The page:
Back in 2003, when Google was still cementing its place as the search monster that it would eventually become, it had the forethought to attempt to patent thumbnails in search results. The idea, of course, is that the thumbnail would give you a better idea of what site you were entering, thereby adding relevance to the results.
That patent has just been awarded, and it looks like Bing et al. could be in for quite a bumpy ride soon. According to GoRumors, the patent isn’t specific as to whether the image in question has to be a website preview, or simply a thumbnail image in the case of perhaps a logo.
As you can see in the image below, Bing (among others) presently displays thumbnail images beside certain results. Interestingly, however, Google has moved away from the images somewhat, in favor of the full preview as you see in the second image.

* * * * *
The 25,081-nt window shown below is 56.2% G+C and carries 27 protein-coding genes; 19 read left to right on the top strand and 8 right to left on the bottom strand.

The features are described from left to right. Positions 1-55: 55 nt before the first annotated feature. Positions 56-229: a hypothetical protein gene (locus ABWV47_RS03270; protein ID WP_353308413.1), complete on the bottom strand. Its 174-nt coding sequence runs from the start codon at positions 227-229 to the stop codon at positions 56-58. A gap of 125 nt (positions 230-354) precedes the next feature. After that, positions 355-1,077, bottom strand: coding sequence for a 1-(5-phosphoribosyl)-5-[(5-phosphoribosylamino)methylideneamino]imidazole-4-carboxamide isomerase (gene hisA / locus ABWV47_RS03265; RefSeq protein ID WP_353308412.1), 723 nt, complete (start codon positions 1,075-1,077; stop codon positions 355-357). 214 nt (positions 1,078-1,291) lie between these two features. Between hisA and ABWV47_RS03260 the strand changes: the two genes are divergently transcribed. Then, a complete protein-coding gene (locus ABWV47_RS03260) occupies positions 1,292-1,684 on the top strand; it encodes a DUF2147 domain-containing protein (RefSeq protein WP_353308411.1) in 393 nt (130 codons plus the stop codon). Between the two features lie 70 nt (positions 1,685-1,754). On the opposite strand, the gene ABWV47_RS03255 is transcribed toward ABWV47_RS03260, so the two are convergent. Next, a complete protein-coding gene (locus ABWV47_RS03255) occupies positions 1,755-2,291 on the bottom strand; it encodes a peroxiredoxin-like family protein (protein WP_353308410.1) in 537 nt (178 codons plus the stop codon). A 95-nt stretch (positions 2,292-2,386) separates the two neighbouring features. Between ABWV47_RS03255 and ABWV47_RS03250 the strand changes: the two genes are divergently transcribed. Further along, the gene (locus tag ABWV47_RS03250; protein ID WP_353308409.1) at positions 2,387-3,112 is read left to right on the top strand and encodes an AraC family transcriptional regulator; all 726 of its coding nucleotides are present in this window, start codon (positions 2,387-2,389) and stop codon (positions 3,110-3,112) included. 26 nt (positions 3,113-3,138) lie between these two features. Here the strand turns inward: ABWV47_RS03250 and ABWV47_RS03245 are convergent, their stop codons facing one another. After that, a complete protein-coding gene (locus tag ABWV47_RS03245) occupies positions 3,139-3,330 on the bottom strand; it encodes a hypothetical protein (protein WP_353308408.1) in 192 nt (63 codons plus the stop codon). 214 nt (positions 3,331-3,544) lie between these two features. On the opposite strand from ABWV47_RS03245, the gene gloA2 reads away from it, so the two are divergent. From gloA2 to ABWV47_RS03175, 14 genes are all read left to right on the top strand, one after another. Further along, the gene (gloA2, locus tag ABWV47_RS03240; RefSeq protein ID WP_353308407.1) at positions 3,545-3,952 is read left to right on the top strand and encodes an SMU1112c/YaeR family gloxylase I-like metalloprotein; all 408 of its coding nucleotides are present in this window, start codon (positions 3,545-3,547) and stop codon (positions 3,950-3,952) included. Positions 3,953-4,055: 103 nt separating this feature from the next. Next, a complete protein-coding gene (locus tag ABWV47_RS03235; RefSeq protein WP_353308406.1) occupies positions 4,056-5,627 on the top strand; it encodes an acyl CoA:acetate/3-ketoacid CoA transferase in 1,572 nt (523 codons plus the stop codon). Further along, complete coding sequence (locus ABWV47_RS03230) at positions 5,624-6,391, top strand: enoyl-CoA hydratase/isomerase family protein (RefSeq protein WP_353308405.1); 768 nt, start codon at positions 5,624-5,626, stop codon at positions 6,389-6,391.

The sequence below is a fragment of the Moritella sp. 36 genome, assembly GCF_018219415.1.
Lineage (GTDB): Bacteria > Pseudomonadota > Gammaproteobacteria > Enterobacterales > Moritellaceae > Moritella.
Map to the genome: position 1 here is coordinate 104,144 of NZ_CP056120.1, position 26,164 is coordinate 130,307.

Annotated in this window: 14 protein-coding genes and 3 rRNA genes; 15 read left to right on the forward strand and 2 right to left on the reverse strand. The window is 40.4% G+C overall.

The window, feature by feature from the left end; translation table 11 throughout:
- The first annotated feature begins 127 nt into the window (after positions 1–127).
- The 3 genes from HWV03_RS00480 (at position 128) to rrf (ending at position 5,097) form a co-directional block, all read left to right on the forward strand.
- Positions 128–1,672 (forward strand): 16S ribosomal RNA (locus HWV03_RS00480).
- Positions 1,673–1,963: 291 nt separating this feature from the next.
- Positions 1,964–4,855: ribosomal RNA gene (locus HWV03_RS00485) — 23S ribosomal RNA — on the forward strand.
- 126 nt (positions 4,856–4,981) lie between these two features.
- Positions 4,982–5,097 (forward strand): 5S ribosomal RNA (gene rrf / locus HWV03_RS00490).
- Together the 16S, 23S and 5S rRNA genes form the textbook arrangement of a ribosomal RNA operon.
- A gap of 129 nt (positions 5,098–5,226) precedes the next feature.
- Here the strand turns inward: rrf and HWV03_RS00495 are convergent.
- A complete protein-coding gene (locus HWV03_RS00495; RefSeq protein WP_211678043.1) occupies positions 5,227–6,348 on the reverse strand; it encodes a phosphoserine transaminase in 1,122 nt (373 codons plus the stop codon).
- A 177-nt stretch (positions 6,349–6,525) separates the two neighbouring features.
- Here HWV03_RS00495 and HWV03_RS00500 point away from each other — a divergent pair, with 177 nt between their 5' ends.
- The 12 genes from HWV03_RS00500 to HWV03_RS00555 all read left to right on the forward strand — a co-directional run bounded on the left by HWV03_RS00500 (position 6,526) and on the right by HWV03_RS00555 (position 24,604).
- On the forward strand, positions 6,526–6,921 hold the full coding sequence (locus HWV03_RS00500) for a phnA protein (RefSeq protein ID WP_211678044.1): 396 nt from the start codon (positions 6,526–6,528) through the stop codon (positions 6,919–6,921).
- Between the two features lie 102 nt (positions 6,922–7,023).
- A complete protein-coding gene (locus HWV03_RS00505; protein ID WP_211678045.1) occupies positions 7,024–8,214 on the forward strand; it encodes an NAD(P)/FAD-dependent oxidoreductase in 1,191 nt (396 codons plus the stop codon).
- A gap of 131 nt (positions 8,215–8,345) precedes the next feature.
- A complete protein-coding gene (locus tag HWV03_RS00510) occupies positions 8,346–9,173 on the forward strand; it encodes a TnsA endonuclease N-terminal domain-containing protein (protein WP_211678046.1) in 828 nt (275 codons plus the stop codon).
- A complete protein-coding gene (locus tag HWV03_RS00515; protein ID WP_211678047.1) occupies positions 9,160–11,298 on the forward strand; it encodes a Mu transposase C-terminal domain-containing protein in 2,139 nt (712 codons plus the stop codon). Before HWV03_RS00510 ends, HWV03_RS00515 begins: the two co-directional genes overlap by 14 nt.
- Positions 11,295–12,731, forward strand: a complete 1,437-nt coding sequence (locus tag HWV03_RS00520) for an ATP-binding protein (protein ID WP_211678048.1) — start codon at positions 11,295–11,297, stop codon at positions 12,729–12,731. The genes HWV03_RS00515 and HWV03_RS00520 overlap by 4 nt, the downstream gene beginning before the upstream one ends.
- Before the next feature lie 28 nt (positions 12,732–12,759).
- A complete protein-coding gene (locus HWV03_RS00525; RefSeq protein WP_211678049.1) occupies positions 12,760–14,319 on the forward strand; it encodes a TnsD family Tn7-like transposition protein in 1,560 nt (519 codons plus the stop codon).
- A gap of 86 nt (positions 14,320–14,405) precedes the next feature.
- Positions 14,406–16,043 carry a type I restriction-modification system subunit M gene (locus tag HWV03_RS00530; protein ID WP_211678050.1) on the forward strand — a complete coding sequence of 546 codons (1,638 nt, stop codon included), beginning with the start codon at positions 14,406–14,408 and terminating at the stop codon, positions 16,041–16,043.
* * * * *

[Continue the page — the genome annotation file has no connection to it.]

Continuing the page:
That shift in display, however, doesn’t rule out Google’s ability to continue to enforce the patent. In fact, the way that we read the patent, Google is still covered underneath it even with the new full-display preview:
The search engine of claim 1, where the decision component is further to associate the thumbnail representation with the link to the particular document additionally based on a relevance score for the particular document being higher, by at least a threshold amount, than relevance scores for all other ones of the identified documents.
Whether Google will enforce the patent or not, of course, remains to be seen. However, with Bing and Yahoo continuing to gain search share, you can almost be assured that Google is gathering ammunition to fight back if the need arises.
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